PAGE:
Patients with heart failure and reduced ejection fraction (HFrEF) who have low systolic blood pressure and renal dysfunction were found to have better survival outcomes when treated with all 3 guideline-directed pharmacotherapies, according to a study published in Clinical Research in Cardiology.
Guideline-directed medical therapy for patients with HFrEF includes angiotensin-converting enzyme inhibitors/angiotensin II receptor blockers (ACEIs/ARBs), β-blockers (BBs), and mineralocorticoid receptor antagonists (MRA).
A total of 1464 patients with HFrEF, systolic blood pressure ≤100 mmHg, and renal dysfunction (estimated glomerular filtration rate [eGFR] ≤60 mL/ min/1.73m2) were enrolled from the Swedish Heart Failure Registry. The study’s outcome was time to all-cause mortality.
All study participants were receiving oral medication for heart failure and were categorized into 4 groups, based on the medication combination they were treated with: ACEI/ARB+BB+MRA (group 1; n=485; mean age, 72.9 years; 72.4% men); ACEI/ARB+BB (group 2; n=672; mean age, 76.1 years; 71.1% men); ACEI/ARB+MRA or ACEI/ARB only (group 3; n=109; mean age, 77.4 years; 73.4% men); and other (group 4; n=198; mean age, 79.5 years; 74.7% men). Patients in group 1 had the highest mean level of hemoglobin level (131.9 g/L; P <.0001).
During the follow-up period (median, 1.33 years), 937 patients (64%) died. After adjusting for age, gender, left ventricular ejection fraction, eGFR, and hemoglobin, the hazard ratio for all-cause mortality was 1.04 in group 2 (0.89-1.21; P = .62), 1.40 in group 3 (1.09-1.79; P = .009), and 1.71 in group 4 (1.39-2.09; P < .001), when compared with group 1.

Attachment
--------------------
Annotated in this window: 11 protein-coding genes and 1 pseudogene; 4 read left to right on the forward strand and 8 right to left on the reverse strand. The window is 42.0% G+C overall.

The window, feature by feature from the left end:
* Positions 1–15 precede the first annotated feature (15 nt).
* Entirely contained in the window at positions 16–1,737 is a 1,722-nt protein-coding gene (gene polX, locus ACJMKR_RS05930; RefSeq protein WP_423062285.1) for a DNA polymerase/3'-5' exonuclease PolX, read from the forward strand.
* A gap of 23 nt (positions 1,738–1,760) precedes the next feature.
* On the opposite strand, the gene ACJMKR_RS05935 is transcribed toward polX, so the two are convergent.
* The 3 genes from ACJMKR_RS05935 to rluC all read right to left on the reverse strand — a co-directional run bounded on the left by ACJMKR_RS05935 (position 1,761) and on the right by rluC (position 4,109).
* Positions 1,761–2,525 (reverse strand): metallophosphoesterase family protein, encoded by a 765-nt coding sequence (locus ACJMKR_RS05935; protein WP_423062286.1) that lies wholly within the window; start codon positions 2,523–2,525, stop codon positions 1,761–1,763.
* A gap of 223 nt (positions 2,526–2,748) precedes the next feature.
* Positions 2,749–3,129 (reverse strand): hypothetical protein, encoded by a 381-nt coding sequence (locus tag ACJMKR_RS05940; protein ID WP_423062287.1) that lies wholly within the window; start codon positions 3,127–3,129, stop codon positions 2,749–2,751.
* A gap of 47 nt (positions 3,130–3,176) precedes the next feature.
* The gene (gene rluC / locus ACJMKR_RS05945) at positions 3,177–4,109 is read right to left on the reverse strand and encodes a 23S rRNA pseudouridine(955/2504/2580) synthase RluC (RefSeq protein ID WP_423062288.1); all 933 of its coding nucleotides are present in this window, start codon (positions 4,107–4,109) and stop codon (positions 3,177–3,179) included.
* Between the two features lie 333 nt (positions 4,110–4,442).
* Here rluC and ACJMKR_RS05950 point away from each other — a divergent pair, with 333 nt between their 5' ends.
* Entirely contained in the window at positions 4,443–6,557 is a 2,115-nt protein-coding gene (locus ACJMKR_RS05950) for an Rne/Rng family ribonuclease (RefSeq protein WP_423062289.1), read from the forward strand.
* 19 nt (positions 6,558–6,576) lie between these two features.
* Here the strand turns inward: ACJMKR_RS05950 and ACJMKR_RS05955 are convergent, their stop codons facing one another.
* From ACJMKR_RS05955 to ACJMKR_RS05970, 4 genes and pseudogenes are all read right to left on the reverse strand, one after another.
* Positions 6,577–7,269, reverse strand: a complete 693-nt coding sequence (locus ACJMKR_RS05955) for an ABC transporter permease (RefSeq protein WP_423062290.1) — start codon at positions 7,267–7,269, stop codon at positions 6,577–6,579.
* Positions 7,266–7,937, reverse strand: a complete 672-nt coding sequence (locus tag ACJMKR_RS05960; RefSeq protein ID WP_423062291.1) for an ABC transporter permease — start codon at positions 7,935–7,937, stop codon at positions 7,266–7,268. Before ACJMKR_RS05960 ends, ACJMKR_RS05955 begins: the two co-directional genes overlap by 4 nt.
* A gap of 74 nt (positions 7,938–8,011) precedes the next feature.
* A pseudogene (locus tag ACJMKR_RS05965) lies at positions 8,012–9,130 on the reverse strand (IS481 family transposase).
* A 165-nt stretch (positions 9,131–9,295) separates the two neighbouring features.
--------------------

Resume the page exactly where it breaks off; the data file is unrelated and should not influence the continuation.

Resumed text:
“[Patients with] HFrEF treated with all 3 guideline-directed medical therapy had lower risk for all-cause mortality, and the outcome was better in those treated with ≥50% of the target dose,” noted the researchers.
Study limitations include the fact that is the cohort was from a Swedish registry, so that the results may not be generalizable to other populations or geographic regions, as well as the fact that data on drugs were for those taken at enrollment, so that changes in medical therapy were not accounted for.
“About one-third of the patients [with HFrEF] with low systolic blood pressure and renal dysfunction were treated with all 3 guideline-directed medical therapy drugs, and these patients are associated with a better outcome than those treated with only ACEI/ARB or BB,” the researchers concluded. “The benefit was larger close to the index date and decreased with follow-up time.”
Chen X, Cui X, Thunström E, et al. Guideline‑directed medical therapy in real‑world heart failure patients with low blood pressure and renal dysfunction. Clin Res Cardiol. doi: 10.1007/s00392-020-01790-y
This article originally appeared on The Cardiology Advisor